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What You Need to Know About Subrogation

Subrogation is a term that's understood in insurance and legal circles but rarely by the policyholders who employ them. Rather than leave it to the professionals, it is in your benefit to comprehend an overview of how it works. The more information you have about it, the more likely relevant proceedings will work out favorably.

An insurance policy you own is a commitment that, if something bad happens to you, the insurer of the policy will make restitutions in one way or another in a timely manner. If you get injured at work, your company's workers compensation insurance pays out for medical services. Employment lawyers handle the details; you just get fixed up.

But since ascertaining who is financially responsible for services or repairs is sometimes a tedious, lengthy affair – and delay in some cases increases the damage to the policyholder – insurance firms often opt to pay up front and figure out the blame later. They then need a mechanism to recoup the costs if, once the situation is fully assessed, they weren't in charge of the payout.

For Example

You are in a car accident. Another car collided with yours. The police show up to assess the situation, you exchange insurance information, and you go on your way. You have comprehensive insurance and file a repair claim. Later it's determined that the other driver was entirely to blame and his insurance should have paid for the repair of your auto. How does your company get its money back?

How Does Subrogation Work?

This is where subrogation comes in. It is the way that an insurance company uses to claim reimbursement after it has paid for something that should have been paid by some other entity. Some companies have in-house property damage lawyers and personal injury attorneys, or a department dedicated to subrogation; others contract with a law firm. Ordinarily, only you can sue for damages to your self or property. But under subrogation law, your insurer is extended some of your rights in exchange for making good on the damages. It can go after the money that was originally due to you, because it has covered the amount already.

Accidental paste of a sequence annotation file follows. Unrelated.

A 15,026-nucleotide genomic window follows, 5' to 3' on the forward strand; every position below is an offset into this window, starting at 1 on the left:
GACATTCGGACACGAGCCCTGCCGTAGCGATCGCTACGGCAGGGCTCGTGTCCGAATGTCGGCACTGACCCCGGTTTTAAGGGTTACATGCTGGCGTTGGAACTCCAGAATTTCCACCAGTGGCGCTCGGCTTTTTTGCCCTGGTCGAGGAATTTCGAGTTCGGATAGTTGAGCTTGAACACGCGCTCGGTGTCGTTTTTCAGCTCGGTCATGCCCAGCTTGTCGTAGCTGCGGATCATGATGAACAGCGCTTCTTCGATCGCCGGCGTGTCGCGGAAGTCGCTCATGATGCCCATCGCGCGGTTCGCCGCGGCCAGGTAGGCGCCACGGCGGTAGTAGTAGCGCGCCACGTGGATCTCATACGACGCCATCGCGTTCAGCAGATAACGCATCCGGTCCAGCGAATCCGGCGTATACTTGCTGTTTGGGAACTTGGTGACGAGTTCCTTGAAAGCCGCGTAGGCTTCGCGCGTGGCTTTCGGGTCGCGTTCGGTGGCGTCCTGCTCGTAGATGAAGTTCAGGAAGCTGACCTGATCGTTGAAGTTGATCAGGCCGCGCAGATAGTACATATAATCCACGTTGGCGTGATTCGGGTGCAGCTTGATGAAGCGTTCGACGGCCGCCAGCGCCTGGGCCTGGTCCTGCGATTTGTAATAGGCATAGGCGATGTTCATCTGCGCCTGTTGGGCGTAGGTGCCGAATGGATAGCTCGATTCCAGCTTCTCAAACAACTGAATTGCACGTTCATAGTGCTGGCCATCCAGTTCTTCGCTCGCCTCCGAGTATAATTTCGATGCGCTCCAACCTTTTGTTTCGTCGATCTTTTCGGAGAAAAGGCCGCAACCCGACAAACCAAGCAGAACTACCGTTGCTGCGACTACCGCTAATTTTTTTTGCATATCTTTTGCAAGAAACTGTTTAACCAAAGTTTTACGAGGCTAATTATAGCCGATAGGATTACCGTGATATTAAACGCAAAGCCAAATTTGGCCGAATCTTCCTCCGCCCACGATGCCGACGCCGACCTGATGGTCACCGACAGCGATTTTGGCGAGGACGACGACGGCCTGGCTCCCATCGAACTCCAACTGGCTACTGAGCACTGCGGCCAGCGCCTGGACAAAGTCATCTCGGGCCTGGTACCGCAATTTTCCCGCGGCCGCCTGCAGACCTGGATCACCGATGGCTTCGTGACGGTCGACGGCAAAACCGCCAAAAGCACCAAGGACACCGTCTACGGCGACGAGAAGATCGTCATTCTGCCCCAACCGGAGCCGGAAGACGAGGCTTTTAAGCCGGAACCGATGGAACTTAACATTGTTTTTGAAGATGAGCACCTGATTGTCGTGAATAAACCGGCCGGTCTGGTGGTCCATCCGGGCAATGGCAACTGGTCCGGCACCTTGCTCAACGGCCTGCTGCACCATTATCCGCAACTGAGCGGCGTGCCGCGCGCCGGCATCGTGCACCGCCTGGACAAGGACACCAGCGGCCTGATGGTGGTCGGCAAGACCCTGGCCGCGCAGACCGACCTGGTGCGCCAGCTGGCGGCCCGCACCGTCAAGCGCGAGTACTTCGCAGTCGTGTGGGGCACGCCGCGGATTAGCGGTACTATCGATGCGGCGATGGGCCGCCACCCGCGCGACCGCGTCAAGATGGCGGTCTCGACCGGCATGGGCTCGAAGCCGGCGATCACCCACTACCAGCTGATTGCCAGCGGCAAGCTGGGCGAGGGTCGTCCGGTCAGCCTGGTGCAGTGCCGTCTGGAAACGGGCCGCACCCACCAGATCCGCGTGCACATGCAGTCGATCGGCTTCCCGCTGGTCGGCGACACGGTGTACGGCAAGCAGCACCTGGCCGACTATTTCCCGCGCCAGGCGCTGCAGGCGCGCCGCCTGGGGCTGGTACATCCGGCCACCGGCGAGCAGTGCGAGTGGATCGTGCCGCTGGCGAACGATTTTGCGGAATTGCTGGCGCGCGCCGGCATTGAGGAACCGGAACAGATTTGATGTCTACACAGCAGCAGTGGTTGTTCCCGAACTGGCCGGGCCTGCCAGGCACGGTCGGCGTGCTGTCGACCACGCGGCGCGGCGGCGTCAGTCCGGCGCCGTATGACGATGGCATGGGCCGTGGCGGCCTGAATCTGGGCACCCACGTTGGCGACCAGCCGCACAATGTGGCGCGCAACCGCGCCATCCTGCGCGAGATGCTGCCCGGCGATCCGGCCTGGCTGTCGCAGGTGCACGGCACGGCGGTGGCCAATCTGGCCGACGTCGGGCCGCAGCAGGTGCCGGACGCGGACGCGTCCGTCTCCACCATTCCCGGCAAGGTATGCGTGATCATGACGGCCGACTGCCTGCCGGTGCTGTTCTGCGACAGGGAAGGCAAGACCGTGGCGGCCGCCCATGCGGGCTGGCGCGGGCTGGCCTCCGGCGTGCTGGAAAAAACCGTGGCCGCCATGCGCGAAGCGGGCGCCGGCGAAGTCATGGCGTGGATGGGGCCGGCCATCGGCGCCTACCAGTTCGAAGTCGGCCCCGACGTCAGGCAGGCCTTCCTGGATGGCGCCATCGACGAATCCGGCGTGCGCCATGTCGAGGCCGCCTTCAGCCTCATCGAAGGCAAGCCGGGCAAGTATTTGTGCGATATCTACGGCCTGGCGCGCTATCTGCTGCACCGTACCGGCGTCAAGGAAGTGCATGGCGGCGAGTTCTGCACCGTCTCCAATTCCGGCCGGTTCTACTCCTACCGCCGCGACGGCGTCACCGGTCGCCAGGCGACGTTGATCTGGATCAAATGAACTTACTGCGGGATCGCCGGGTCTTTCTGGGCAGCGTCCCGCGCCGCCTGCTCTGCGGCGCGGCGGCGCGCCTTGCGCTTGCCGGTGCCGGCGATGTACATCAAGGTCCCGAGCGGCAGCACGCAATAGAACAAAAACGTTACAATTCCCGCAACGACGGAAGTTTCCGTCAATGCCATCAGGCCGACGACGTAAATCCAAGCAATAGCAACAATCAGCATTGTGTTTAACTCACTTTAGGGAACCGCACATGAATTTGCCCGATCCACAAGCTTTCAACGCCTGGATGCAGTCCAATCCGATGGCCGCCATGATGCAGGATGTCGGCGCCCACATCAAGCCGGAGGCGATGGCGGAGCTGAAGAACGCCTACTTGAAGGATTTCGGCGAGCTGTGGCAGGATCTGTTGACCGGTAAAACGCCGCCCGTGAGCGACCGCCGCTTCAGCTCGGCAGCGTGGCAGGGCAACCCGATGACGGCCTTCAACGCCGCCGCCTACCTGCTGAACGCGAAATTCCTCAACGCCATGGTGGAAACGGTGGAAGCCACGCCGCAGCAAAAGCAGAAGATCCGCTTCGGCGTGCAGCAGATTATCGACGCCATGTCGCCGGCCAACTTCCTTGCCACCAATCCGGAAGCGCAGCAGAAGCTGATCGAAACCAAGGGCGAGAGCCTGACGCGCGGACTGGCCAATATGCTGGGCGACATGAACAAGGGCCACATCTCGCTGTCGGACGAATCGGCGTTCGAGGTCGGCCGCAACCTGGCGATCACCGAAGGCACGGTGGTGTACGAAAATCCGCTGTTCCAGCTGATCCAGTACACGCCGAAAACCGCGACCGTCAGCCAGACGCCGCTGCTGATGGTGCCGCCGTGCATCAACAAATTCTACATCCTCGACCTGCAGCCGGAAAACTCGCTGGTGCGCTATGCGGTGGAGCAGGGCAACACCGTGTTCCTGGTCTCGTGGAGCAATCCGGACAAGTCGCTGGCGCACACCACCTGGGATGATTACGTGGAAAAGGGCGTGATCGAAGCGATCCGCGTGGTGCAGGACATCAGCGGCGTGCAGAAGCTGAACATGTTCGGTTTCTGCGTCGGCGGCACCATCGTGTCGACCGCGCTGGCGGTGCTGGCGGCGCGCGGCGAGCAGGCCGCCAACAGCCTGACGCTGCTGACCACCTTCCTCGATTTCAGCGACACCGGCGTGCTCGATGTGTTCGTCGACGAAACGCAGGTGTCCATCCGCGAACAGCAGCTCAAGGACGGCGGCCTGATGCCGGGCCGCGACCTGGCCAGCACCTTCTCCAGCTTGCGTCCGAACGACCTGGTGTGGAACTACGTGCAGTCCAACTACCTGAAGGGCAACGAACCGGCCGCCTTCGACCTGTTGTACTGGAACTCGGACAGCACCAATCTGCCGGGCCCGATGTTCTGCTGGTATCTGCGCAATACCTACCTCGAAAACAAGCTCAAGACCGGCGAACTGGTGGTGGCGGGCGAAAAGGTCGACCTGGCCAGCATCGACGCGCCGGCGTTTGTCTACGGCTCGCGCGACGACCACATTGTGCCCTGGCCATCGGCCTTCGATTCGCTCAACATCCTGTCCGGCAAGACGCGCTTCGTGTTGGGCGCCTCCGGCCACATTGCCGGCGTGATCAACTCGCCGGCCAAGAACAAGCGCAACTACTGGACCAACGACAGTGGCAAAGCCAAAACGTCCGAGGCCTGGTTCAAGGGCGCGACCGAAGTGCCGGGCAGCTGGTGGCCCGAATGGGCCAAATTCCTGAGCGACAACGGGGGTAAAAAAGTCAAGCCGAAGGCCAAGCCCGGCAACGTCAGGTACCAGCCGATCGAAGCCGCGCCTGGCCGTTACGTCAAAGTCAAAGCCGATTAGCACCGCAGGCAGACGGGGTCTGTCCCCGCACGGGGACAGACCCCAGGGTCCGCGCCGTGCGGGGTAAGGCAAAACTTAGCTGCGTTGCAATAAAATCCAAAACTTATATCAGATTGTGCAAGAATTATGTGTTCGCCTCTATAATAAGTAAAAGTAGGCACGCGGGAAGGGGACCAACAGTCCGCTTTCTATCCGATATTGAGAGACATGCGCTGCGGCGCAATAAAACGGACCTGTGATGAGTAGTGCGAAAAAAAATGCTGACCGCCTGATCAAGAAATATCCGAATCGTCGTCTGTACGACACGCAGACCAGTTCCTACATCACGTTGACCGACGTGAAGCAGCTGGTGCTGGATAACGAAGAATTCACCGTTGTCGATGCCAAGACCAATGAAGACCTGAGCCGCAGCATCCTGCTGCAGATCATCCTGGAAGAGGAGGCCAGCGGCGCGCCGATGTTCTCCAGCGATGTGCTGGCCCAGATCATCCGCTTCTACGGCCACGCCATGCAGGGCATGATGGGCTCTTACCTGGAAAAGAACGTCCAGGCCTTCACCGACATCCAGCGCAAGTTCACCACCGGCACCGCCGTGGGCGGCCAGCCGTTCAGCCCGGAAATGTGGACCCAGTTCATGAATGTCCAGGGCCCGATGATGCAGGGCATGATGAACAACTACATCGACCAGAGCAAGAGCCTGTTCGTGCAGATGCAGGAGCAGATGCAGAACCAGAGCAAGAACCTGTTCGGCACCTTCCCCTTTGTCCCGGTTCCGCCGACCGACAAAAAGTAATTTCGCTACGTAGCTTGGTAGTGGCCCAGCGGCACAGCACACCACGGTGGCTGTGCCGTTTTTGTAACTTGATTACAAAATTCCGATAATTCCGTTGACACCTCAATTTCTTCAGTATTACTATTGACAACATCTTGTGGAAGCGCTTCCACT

Why Should I Care?

For starters, if you have a deductible, your insurer wasn't the only one who had to pay. In a $10,000 accident with a $1,000 deductible, you lost some money too – namely, $1,000. If your insurance company is lax about bringing subrogation cases to court, it might choose to get back its costs by upping your premiums and call it a day. On the other hand, if it knows which cases it is owed and pursues those cases aggressively, it is acting both in its own interests and in yours. If all of the money is recovered, you will get your full thousand-dollar deductible back. If it recovers half (for instance, in a case where you are found 50 percent at fault), you'll typically get $500 back, depending on the laws in your state.

In addition, if the total cost of an accident is more than your maximum coverage amount, you could be in for a stiff bill. If your insurance company or its property damage lawyers, such as workmans comp attorney Columbus, ga, pursue subrogation and succeeds, it will recover your costs in addition to its own.

All insurers are not created equal. When comparing, it's worth looking at the reputations of competing firms to evaluate if they pursue winnable subrogation claims; if they do so quickly; if they keep their policyholders advised as the case goes on; and if they then process successfully won reimbursements immediately so that you can get your deductible back and move on with your life. If, instead, an insurance firm has a reputation of honoring claims that aren't its responsibility and then covering its income by raising your premiums, even attractive rates won't outweigh the eventual headache.